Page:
It has been described that N and Dl are required for the correct segmentation of the legs in the fly (Parody and Muskavitch, 1993; Shellenbarger and Mohler, 1975) and that N is expressed in leg discs (Kidd et al., 1989). In order to ascertain the nature of these requirements, we decided to study the roles of N, Ser and Dl during leg development.
The development of joints and leg segments in Drosophila
The legs of Drosophila are jointed appendages, as in all other arthropod animals. In Drosophila and most insects, the structure of the legs is remarkably constant and is as follows. Every leg carries articulations, or joints, which divide the leg into parts, or segments. These segments are called, from proximal (or close to the body wall) to distal: coxa, trochanter, femur, tibia and five tarsal segments, plus a pre-tarsus, or claw organ, at the tip of the leg (Bryant, 1978). The joints differ from other parts of the leg in that they are devoid of bristles and include a flexible intersegmental membrane and interlocking parts composed of thickened cuticle. The details of the morphology of these parts varies from joint to joint and only the joints between the tarsal segments are identical and composed of a ‘socket’ in the proximal part of the joint and an interlocking ‘ball’ in the distal part (Fig. 1A) (Held et al., 1986). The other joints do not include a ‘ball and socket’ structure but a variety of condyles and cavities (Fig. 1B).
Joints are not obvious in the developing legs until the time of pupation, when the everting leg discs show a series of constrictions that different authors have identified with the presumptive positions of the final joints (Waddington, 1943; Fristrom and Fristrom, 1993). However, during subsequent metamorphosis, the legs inflate and lose these constrictions although different cell contours can still be seen at positions that seem to correlate with future joints (Fristrom and Fristrom, 1993). The lack of markers other than morphological ones has not allowed an exploration of joint development in more depth. We have used a marker which seems to correlate faithfully with joints, an enhancer trap inserted into the disconnected (disco) gene (Heilig et al., 1991). The disco gene encodes a protein required for axonal migration and leg development (Heilig et al., 1991) and in the legs its expression is associated with joint development. disco expression is present in the developing leg imaginal disc at 120 hours after egg laying (Fig. 1C). Although it is expressed throughout the presumptive leg region, disco expression is upgraded in a series of rings around the centre of the disc. During the first 4 hours after puparium formation (APF), disco expression can be seen to become more strongly modulated in rings, which correspond with the presumptive leg segments (Fig. 1D). At around 12 hours APF, lacZ expression is restricted to these rings, which in a lateral view of the developing leg appear as stripes about 6 cells wide situated next to but proximal to constrictions in the presumptive tarsal region (Fig. 1E). Staining of adult flies carrying this marker shows disco expression specifically restricted to the joints (Fig. 1F).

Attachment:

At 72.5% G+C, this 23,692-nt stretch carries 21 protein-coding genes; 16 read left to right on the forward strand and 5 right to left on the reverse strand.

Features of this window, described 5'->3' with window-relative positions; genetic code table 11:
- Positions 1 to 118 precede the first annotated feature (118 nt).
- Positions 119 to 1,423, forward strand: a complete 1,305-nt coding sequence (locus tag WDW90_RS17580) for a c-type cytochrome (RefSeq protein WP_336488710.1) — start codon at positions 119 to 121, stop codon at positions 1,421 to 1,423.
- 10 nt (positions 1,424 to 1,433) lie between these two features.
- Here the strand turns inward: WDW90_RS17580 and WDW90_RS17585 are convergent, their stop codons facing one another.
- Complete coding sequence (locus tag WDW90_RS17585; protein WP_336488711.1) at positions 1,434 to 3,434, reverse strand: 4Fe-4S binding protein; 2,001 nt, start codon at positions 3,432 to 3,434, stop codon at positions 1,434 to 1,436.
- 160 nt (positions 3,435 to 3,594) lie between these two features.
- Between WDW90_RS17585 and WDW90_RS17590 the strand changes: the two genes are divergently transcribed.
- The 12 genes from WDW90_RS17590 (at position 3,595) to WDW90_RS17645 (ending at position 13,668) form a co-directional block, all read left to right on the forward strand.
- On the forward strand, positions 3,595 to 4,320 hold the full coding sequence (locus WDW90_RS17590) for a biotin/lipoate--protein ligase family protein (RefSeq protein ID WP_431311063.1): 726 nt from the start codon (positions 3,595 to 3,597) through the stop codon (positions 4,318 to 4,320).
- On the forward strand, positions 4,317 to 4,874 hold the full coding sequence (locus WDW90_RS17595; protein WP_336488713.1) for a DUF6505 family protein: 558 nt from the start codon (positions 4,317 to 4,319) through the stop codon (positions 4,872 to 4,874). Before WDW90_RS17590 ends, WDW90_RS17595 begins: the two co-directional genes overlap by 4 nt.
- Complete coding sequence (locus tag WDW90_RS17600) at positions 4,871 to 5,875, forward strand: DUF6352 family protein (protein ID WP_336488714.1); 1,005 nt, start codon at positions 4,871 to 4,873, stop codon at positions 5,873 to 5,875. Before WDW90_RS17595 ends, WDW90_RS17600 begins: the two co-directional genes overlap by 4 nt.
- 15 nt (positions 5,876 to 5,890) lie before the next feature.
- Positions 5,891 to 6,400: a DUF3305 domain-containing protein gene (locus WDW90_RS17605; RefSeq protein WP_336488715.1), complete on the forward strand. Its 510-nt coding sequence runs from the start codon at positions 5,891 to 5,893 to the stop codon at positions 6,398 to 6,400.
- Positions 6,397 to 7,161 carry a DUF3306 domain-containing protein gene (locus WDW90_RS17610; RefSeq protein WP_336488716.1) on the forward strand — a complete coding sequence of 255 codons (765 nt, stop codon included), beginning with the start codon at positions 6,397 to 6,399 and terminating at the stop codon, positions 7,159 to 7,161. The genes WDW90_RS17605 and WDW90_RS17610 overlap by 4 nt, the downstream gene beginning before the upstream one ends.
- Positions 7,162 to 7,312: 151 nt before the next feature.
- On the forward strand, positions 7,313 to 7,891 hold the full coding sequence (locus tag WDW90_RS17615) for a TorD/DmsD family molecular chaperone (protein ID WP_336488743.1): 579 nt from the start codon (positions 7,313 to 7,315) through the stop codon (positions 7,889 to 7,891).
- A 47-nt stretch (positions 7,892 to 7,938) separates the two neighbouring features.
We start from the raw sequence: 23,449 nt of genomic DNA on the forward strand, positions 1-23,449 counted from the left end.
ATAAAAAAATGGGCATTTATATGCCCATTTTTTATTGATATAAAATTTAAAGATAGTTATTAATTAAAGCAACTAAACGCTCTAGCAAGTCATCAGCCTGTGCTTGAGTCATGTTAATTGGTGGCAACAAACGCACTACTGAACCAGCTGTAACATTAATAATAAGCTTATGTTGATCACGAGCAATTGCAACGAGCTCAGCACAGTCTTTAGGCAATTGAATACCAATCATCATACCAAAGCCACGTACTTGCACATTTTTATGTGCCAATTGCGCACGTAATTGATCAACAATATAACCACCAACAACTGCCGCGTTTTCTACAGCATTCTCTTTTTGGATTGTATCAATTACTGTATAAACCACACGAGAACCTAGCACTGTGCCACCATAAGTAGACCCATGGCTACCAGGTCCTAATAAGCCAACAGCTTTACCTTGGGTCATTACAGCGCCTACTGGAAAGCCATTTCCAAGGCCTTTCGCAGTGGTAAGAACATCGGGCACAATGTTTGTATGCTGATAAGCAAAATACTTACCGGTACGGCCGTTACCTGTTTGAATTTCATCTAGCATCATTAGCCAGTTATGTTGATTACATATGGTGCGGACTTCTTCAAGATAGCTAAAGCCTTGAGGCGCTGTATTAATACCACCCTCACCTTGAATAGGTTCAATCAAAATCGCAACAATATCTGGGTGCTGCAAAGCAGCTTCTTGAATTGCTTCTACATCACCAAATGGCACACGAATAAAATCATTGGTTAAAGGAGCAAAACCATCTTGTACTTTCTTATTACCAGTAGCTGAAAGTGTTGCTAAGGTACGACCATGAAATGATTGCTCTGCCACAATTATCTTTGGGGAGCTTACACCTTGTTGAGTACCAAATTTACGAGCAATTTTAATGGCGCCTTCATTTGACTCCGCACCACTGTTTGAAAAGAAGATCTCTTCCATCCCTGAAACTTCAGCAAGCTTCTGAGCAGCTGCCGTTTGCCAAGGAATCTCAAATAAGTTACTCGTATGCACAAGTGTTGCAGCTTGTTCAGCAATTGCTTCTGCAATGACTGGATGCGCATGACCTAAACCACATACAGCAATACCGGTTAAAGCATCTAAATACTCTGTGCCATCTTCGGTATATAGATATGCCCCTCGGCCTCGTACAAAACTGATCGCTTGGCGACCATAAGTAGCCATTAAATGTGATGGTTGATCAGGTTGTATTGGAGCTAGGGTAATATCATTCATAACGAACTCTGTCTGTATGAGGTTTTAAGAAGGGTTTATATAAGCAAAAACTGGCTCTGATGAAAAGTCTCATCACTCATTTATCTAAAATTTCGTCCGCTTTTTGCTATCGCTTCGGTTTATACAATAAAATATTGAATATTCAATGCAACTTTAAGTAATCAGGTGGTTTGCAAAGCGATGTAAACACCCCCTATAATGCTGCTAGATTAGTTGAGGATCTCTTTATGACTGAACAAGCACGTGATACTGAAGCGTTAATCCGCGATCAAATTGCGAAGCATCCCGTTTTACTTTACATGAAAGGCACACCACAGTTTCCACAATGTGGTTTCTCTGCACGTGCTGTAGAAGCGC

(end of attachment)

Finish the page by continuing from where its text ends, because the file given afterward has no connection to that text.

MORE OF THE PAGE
Ser signalling controls the development of the leg joints
Null alleles of Ser are lethal but a few mutant flies are formed inside the pupal cases. These animals show a variety of developmental defects (Speicher et al., 1994; Couso et al., 1995), amongst them, leg deformities (Fig. 2C). The legs lack joints between all segments although sometimes a remnant constriction can still be seen. No other leg area is affected and the segment boundaries are still present, as shown by the apical bristles in tarsi and tibia. This mutant phenotype correlates with the pattern of expression of Ser. Using an antibody against the Ser protein, expression is seen to appear in rings in third instar discs (Fig. 2A; Bachman and Knust, 1998) and later is found close to the presumptive joint areas in pupal legs. Stripes of Ser expression are seen proximal to constrictions in everting legs (Fig. 2B). Double staining with disco expression shows overlapping expression of disco and Ser (Fig. 3C-C″). However, in the ‘bell-shaped’ distribution of disco, cells with maximum levels of disco are located at the distal edge of the stripe of Ser expressing cells (Fig. 3D-D″).
These results show that Ser is required for the development of joints, and Ser expression adjacent to joint areas suggests that Ser could be directing joint development. If this were the case we would expect that ectopic expression of Ser would lead to the ectopic development of joints, and indeed we find this to be the case. We have used a klu-Gal4 line (Klein and Campos-Ortega, 1997), which is expressed in the legs outside the joints (Fig. 2D), to drive ectopic expression of a UAS-Ser construct. klu-driven expression of Ser leads to the ectopic development of joint-like cuticle, characterised by loss of bristles, cuticle thickenings and inpocketings (Fig. 2E). In leg regions like the tibia, where klu expression has defined boundaries, ectopic constrictions tend to appear. The transformation of interjoint leg regions towards joints is corroborated by the accompanying ectopic expression of disco (Fig. 2F). Reciprocally, in Ser mutants disco expression is lost after 12 hours APF (not shown).